Alongside privacy and security concerns with Aadhaar, this issue of exclusion has emerged as the biggest Aadhaar controversy. Several media reports and studies have highlighted how mandatory Aadhaar has prevented genuine beneficiaries accessing important welfare programmes, including the PDS. In a 2017 study published in the Economic and Political Weekly, economist Jean Dreze and others pointed out that Aadhaar-based authentication in Jharkhand’s PDS has led to serious exclusion problems and prevented vulnerable groups, such as widows and the elderly, from accessing their entitlements. They found that Aadhaar-based authentication increases transaction costs, including time spent collecting grains, and did little to decrease corruption in the PDS.
Similarly, in the State of Aadhaar Report 2017-18, IDinsight, a development consultancy, uses survey data from Andhra Pradesh, Rajasthan and West Bengal to estimate that around two million individuals every month are excluded from the PDS because of Aadhaar-related reasons. These Aadhaar-related reasons tend to be failures in biometric authentication (for example, fingerprints not being recognized) and connectivity issues, which are particularly acute in rural areas.
Given these problems, the shift to Aadhaar-based authentication in the PDS has not enjoyed universal support. For instance, in Andhra Pradesh only 55% of beneficiaries preferred Aadhaar authentication in the PDS, while in Rajasthan the figure was 67%.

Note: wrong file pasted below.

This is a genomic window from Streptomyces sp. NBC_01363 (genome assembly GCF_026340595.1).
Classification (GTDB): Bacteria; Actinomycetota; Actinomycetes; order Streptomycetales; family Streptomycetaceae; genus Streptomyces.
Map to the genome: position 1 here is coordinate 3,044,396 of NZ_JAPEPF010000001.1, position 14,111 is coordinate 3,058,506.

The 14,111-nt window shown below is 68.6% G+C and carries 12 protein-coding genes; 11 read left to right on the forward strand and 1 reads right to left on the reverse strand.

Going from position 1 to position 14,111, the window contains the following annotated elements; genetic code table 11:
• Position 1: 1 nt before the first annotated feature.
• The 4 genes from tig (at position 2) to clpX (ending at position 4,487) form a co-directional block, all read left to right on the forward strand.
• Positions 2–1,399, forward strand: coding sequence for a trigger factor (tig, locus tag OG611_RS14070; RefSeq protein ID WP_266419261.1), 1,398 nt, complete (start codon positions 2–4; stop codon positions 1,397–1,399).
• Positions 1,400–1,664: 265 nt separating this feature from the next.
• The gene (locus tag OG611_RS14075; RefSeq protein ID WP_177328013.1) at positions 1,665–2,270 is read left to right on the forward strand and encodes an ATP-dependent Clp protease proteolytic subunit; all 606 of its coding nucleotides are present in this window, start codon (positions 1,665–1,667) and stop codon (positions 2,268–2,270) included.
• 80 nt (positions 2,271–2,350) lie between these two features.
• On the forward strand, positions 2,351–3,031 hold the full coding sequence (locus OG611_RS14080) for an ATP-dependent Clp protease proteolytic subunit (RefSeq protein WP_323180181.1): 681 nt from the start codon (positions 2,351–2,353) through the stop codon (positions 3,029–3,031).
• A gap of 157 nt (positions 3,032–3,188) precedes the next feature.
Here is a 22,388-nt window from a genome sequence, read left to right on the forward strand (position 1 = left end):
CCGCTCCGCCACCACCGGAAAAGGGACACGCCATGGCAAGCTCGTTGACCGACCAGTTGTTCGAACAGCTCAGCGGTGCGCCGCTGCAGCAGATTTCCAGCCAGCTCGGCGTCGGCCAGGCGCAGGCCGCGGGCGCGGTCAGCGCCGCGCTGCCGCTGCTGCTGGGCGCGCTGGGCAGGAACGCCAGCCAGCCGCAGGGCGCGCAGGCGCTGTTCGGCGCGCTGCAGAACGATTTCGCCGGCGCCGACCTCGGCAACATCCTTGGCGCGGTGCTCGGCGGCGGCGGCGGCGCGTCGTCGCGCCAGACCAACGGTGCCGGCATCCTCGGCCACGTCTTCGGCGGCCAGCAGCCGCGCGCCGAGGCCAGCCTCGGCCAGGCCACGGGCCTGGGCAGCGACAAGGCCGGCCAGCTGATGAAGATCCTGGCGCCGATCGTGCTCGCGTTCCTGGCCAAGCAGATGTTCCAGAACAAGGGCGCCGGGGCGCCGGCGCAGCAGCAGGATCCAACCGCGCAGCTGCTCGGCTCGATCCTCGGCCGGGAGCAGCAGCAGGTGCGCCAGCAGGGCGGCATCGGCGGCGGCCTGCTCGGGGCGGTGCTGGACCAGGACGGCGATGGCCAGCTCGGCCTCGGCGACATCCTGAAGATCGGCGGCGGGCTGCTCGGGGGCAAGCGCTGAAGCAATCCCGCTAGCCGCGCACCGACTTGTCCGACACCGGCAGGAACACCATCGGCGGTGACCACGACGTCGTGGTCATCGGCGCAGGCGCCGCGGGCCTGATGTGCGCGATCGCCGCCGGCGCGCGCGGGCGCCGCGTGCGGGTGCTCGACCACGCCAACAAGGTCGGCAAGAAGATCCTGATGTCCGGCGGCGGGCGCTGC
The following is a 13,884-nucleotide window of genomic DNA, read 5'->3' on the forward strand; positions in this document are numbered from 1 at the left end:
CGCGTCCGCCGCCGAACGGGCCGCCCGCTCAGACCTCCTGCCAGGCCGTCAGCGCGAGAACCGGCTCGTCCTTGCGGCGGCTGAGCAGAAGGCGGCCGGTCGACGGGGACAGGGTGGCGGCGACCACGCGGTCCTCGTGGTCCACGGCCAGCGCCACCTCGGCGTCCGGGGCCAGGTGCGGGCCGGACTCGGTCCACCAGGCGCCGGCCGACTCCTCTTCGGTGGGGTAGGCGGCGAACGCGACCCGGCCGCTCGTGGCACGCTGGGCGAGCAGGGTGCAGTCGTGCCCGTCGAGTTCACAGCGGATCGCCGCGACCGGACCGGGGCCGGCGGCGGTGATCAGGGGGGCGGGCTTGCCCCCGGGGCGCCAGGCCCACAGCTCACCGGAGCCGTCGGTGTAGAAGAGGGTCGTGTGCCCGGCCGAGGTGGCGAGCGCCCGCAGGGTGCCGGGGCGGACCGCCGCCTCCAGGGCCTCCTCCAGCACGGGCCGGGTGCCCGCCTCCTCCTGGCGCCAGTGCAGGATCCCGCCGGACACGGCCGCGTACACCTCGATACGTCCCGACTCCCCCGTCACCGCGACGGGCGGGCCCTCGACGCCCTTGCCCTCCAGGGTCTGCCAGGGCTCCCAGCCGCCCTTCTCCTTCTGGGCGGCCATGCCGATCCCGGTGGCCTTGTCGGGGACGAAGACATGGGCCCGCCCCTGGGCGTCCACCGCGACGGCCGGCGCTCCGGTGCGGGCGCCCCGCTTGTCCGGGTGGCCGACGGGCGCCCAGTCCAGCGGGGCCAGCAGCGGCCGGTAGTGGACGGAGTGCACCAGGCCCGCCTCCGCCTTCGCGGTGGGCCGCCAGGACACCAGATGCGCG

Even for direct cash transfers, beneficiary response has been lukewarm. In 2015, the NDA-II introduced cash transfers in lieu of subsidized food in the three Union territories of Puducherry, Chandigarh, and Dadra and Nagar Haveli. One report found that even after a year of cash transfers, almost a third of beneficiaries were not aware of receiving any transfers and another third wanted the status quo of in-kind transfers. Similarly, another survey of urban Indians conducted by the Lok Foundation-Oxford University in 2016 found that 51% of respondents would take subsidized food rations over cash transfers.
The lack of enthusiasm for cash transfers is not limited to the PDS. A recent survey in Bihar revealed that, if given a choice between cash transfers and investments in public health and nutrition, 87% of the poor would choose the latter.
One reason for the lukewarm response to cash transfers could be the lack of faith in the government delivering the cash. Implementing welfare schemes is difficult in India and implementing cash transfers can be particularly challenging.
All this does not mean that the NDA-II’s Aadhaar and DBT push is a lost cause. There is evidence that biometric authentication-based DBT can work in certain contexts and if implemented well.
For instance, in 2006, in a precursor to Aadhaar-linked DBT, the Andhra Pradesh government introduced biometric smart cards for beneficiaries to avail MGNREGS and pensions payments.
An evaluation of the programme by Karthik Muralidharan, Paul Niehaus and Sandip Sukhtankar found that biometric authentication significantly reduced leakages, decreased time delays and tremendously improved beneficiary experience. More than 90% of beneficiaries preferred the new system to the status quo . They argue that one reason for this success was that biometric authentication was not made mandatory and beneficiaries had alternative modes to receive payments.
For Aadhaar to enjoy similar success in different programmes, the same authors argue that policymakers should focus more on beneficiary experience and the context in which programmes operate in. This, more than fiscal savings, should inform how Aadhaar is deployed to improve programme delivery.
This is the tenth of a 12-part report card series on NDA-II.